About 47 AD, at the request of Gaius Julius Callistus, the emperor's freedman, he drew up a list of 271 prescriptions (Compositiones), most of them his own, although he acknowledged his indebtedness to his tutors, to friends, and to the writings of eminent physicians. Certain traditional remedies are also included. The work has no pretensions to style, and contains many colloquialisms. The greater part of it was transferred without acknowledgment to the work of Marcellus Empiricus (c. 410), De Medicamentis Empiricis, Physicis, et Rationabilibus, which is of great value for the correction of the text of Largus.
- De compositione medicamentorum liber. Cratandrus, Basileae 1529 Digital edition by the University and State Library Düsseldorf
- Kai Brodersen: Scribonius Largus, Der gute Arzt / Compositiones. Latin and German. Marix, Wiesbaden 2016. ISBN 978-3-7374-1017-5
- Scribonius Largus and Joelle Jouanna Bouchet (ed.) Compositions médicales (Collection des universités de France. Série latine; 412). Paris : Les Belles lettres, 2016, cop. 2016. ISBN 9782251014722.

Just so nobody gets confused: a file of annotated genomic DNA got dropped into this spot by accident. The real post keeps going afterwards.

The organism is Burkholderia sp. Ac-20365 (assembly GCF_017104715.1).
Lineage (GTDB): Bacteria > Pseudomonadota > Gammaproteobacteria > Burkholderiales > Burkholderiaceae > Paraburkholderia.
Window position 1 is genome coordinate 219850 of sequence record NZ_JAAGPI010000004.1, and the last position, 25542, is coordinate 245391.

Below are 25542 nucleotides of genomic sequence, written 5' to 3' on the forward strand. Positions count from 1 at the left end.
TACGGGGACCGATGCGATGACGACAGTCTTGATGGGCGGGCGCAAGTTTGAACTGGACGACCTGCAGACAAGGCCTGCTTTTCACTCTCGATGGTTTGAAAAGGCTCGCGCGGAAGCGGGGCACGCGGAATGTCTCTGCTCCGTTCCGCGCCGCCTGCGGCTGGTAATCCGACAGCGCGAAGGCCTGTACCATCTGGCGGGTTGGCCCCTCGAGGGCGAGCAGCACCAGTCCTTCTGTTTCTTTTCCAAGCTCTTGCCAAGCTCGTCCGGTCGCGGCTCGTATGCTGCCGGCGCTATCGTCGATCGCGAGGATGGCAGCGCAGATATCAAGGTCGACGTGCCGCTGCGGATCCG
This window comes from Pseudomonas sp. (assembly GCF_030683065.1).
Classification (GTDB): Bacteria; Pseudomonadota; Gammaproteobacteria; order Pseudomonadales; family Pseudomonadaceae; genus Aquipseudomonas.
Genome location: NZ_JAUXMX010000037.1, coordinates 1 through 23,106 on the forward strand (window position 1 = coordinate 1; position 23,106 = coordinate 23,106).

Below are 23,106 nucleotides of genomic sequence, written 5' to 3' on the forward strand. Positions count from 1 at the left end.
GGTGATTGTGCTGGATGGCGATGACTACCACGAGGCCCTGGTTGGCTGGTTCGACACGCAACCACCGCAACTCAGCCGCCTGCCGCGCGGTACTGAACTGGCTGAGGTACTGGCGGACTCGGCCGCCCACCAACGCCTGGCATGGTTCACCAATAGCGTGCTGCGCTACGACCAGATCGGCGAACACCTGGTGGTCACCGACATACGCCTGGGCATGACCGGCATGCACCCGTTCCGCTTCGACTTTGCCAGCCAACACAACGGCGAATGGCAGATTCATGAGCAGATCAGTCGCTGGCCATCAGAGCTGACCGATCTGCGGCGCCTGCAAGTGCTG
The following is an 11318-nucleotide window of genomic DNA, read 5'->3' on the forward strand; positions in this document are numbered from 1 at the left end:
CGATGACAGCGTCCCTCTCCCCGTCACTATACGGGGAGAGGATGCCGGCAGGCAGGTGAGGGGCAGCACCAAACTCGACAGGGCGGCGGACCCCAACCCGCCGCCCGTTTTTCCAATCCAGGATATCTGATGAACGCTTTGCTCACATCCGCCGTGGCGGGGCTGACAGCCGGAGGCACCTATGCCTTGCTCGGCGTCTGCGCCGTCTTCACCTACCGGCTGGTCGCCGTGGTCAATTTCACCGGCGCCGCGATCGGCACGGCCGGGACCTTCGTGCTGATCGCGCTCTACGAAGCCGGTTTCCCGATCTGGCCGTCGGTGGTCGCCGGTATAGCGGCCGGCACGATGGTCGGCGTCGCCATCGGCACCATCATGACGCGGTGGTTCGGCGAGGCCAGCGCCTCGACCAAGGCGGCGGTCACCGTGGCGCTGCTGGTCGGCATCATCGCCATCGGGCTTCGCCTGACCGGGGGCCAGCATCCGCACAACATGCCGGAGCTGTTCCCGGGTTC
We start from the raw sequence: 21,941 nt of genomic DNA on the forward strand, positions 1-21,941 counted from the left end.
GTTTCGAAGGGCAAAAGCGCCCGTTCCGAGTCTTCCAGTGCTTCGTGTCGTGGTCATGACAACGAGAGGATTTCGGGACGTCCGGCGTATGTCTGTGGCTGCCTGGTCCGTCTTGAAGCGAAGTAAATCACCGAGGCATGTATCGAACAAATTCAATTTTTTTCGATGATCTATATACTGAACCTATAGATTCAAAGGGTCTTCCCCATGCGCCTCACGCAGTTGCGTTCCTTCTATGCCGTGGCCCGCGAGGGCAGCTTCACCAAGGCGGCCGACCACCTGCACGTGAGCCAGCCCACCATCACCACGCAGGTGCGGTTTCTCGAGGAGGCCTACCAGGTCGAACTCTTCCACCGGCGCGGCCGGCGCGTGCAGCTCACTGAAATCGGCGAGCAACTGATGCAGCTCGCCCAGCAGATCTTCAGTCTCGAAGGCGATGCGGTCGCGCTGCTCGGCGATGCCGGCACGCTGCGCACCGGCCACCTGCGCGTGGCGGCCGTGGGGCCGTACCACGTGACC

- Simon Hornblower; Antony Spawforth; Esther Eidinow (11 September 2014). The Oxford Companion to Classical Civilization. OUP Oxford. pp. 352–. ISBN 978-0-19-101676-9.
- One or more of the preceding sentences incorporates text from a publication now in the public domain: Chisholm, Hugh, ed. (1911). "Largus, Scribonius". Encyclopædia Britannica. 16 (11th ed.). Cambridge University Press. p. 216.
- Online but not complete.
- James Grout: Scribonius Largus, part of the Encyclopædia Romana